Army to End Exclusive Halliburton Deal
The Army is ending its exclusive contract with Halliburton after years of cost overruns, according to a front page story in today’s WaPo.
The Army is discontinuing a controversial multibillion-dollar deal with oil services giant Halliburton Co. to provide logistical support to U.S. troops worldwide, a decision that could cut deeply into the firm’s dominance of government contracting in Iraq. The choice comes after several years of attacks from critics who saw the contract as a symbol of politically connected corporations profiteering on the war.
Under the deal, Halliburton had exclusive rights to provide the military with a wide range of work that included keeping soldiers around the world fed, sheltered and in communication with friends and family back home. Government audits turned up more than $1 billion in questionable costs. Whistle-blowers told how the company charged $45 per case of soda, double-billed on meals and allowed troops to bathe in contaminated water.
Halliburton officials have denied the allegations strenuously. Army officials yesterday defended the company’s performance but also acknowledged that reliance on a single contractor left the government vulnerable. The Pentagon’s new plan will split the work among three companies, to be chosen this fall, with a fourth firm hired to help monitor the performance of the other three. Halliburton will be eligible to bid on the work.
Wikipedia reports that “An audit of KBR by The Pentagon’s Defense Contract Audit Agency (DCAA) found $108 million in “questioned costs” and, as of mid-March 2005, said they still had ‘major’ unresolved issues with Halliburton.” I’m not well enough versed in large scale service support contracts to know whether overruns of $108 million in an $18 billion contract are par for the course or unusual, although my instincts tell me the former is more likely.
According to Wikipedia’s Halliburton entry,
The company’s contracts in Iraq are expected to have generated more than $13 billion in sales by the time they start to expire in 2006, but most offer low margins — less than 2% on average in 2003 and just 1.4% this year for the logistics work making these contracts less profitable than Halliburton’s core energy business. The contracts in Iraq will be more profitable after the US Army reimburses them for costs that were originally investigated as potentially inflated.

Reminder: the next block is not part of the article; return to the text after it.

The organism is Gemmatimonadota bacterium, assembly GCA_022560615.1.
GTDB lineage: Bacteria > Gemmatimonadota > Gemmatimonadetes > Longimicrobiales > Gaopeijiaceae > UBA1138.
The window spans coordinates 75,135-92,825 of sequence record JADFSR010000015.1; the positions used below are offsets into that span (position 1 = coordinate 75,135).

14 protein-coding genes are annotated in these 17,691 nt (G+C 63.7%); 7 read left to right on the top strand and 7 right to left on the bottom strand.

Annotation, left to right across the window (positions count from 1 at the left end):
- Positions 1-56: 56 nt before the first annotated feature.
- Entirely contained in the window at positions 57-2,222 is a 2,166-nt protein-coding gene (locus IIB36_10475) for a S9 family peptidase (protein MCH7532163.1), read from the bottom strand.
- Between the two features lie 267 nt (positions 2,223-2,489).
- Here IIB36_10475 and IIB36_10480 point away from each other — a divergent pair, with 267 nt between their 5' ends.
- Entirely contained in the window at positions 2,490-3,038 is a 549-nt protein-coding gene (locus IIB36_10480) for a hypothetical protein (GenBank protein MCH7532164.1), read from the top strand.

The footnote goes to a CNN Money article no longer at the link. My experience with government accounting is that it can be rather sloppy in the particulars even when the overall numbers balance. So, it’s entirely plausible to me that KBR “overcharged” for sodas and made it up elsewhere on the huge contract. Certainly, margins much smaller than your local drug store don’t send up any red flags that the taxpayer is being bilked.
Regardless, it’s not entirely clear to me why the Army would be more efficient at monitoring multiple small contracts vice one giant one.
Further, the constant refrain that Halliburton is “politically connected,” presumably owing to the fact that the Vice President’s previous job was as their CEO, and therefore under less scrutiny is unwarranted. Certainly, they’re influential owing to their size and history. Halliburton has been supplying these services to the government since Dick Cheney was in grad school. Indeed, its KBR subsidiary was part of “a consortium of four companies that built about eighty-five per cent of the infrastructure needed by the Army during the Vietnam War [Wikipedia, KBR].” They’ve been the go-to contractor for wars big and small ever since, regardless of what party’s in the White House. (Hint: Lyndon Johnson was a Democrat.)